LAS VEGAS (CN) - The Oakland A's have rounded third base on their way out of Oakland and appear headed to home - a new home.
Nevada Governor Joe Lombardo announced Wednesday a tentative agreement between state and Clark County officials to forward a bill to the Legislature that would bring the Major League Baseball team to Las Vegas. A formal decision by the Legislature is expected within days.
"This agreement follows months of negotiations between the state, the county and the A's, and I believe it gives us a tremendous opportunity to continue building on the professional sports infrastructure of southern Nevada,"said Lombardo in a statement. "Las Vegas is clearly a sports town, and Major League Baseball should be a part of it."
The A's organization has been busy for months in Carson City, lobbying politicians for support to build a 30,000-seat, $1.5 billion stadium with a retractable roof on the famed Las Vegas Strip. The A's are asking for $400 million in public support, something politicians have been slow to embrace.
The tentative agreement calls for the stadium to be publicly-owned, on the current property of the venerable Tropicana Las Vegas hotel and casino, located on the south end of the Strip. The Tropicana, which opened in 1957, will be demolished and a new 1,500-room hotel and casino will be erected, according to the Tropicana's owner, Bally's Corporation.
"This tentative agreement minimizes the risk to Nevada taxpayers in the most fiscally responsible manner,"said Nevada Treasurer Zach Conine, in a statement. "I'm also pleased that this project will leverage the most private investment of any baseball stadium in the country."
As part of the proposed legislation, taxpayers would come up with less than 25% of the cost, which makes it the third-lowest public share for a MLB ballpark out of 14 new ballparks built since 2000, according to the governor's office. Around 14,000 construction jobs are expected. The plan is for the ballpark to be finished around 2027.
"This tentative agreement minimizes the risk to Nevada taxpayers in the most fiscally responsible manner,"said Conine. "I'm also pleased that this project will leverage the most private investment of any baseball stadium in the country."
What's not included in Lombardo's announcement are the numbers. Public money is apparently coming from state tax breaks and bonds and Clark County bonds and money.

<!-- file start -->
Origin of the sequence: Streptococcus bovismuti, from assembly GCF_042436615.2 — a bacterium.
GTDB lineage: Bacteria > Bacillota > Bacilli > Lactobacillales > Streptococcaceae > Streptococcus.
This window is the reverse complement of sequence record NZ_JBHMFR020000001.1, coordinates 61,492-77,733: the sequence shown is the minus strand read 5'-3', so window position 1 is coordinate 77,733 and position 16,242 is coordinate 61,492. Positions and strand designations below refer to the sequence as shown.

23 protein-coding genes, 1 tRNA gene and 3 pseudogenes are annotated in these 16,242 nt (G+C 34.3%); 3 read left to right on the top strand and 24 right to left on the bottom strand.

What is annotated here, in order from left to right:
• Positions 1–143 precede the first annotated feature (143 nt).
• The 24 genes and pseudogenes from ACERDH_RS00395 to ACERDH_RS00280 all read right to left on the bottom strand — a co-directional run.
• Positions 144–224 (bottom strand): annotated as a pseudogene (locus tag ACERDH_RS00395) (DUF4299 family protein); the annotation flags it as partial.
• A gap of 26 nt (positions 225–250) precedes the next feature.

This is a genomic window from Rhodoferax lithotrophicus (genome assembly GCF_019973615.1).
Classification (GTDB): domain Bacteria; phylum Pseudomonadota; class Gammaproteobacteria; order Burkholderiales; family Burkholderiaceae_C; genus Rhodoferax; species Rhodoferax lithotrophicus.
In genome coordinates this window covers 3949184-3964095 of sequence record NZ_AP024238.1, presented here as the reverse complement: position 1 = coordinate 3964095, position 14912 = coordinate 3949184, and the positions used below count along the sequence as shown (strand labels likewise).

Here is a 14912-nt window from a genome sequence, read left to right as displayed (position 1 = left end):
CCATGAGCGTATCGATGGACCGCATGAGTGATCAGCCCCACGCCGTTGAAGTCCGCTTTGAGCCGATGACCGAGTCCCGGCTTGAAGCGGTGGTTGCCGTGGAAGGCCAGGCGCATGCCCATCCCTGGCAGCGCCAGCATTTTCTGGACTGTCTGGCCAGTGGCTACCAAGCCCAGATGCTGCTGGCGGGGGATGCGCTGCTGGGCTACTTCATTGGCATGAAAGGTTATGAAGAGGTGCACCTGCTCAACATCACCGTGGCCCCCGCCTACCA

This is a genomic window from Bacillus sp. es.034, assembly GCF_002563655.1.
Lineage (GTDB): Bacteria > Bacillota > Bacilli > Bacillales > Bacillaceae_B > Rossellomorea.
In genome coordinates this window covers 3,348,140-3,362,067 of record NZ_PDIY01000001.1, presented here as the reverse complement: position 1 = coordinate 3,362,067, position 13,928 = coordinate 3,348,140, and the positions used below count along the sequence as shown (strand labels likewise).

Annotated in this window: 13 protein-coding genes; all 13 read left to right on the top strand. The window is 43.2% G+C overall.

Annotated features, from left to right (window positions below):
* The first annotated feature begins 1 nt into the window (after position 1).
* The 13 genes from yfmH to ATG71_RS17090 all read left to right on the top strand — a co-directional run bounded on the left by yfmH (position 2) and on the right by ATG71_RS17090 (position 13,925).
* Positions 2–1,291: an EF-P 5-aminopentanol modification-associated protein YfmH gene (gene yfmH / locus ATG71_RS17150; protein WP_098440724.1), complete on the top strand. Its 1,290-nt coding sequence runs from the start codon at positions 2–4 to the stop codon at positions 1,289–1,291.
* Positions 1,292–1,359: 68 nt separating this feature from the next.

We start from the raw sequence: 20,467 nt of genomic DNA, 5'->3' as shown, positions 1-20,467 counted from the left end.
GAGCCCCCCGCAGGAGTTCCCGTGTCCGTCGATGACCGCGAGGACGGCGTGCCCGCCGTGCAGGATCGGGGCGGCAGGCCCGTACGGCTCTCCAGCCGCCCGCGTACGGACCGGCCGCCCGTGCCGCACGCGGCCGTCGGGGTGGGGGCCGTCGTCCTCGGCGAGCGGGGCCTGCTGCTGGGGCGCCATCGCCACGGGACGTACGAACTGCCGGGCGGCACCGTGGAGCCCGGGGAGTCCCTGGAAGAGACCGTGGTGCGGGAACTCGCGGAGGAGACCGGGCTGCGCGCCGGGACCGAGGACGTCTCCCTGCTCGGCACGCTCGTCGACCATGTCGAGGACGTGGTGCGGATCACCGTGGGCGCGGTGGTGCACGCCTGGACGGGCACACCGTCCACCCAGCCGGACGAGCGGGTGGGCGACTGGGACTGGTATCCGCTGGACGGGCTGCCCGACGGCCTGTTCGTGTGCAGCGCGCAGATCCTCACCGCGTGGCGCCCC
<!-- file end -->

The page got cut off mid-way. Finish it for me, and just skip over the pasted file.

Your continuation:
The Nevada Legislature is in its final two weeks of session, and the next phase will entail having them pore over the details in a public manner.
"Over the time we have remaining during this session, we will give this proposal a thorough vetting to fully explore the opportunity and its impacts on Southern Nevada,"said Senate Majority Leader Nicole Cannizzaro in a statement.
"I am excited that we have finally received the A's proposal and we are currently reviewing it,"said Assembly Speaker Steve Yeager in a statement. "As I have continuously said throughout this process, no commitment will be made until we have both evaluated the official proposal and received input from interested parties, including impacted community members. At the end of the day, any decision will be guided by what is best for Nevadans, our economy and our communities."
The A's had been clamoring for a new stadium in Oakland, but those efforts never came to fruition. The rusty Oakland-Alameda County Coliseum has outlived its usefulness, and the A's were pushing for a waterfront ballpark. At the same time, the A's were courting Las Vegas, in what A's team President Dave Kaval termed "parallel paths."
The team has fallen on dark times. A look at the standings Wednesday sees the team with the worst record in MLB at 10-40. They are 21 games out of first place in the Western Division of the American League.
Currently, the A's are on track to be one of the worst teams in MLB history. Attendance in the 2022 season was less than 10,000 per game - last in the major leagues. The Los Angeles Dodgers were first at around 47,600 a game.
And the A's payroll, at $60 million, was also last. The New York Mets topped the league with $346 million.
This wouldn't be the first time the A's franchise has moved. The A's started in Philadelphia in 1901 before moving to Kansas City in 1955. Oakland was home in 1968, and the A's won four World Series championships in the Bay Area city, including three in a row (1972-74).
Source: Courthouse News Service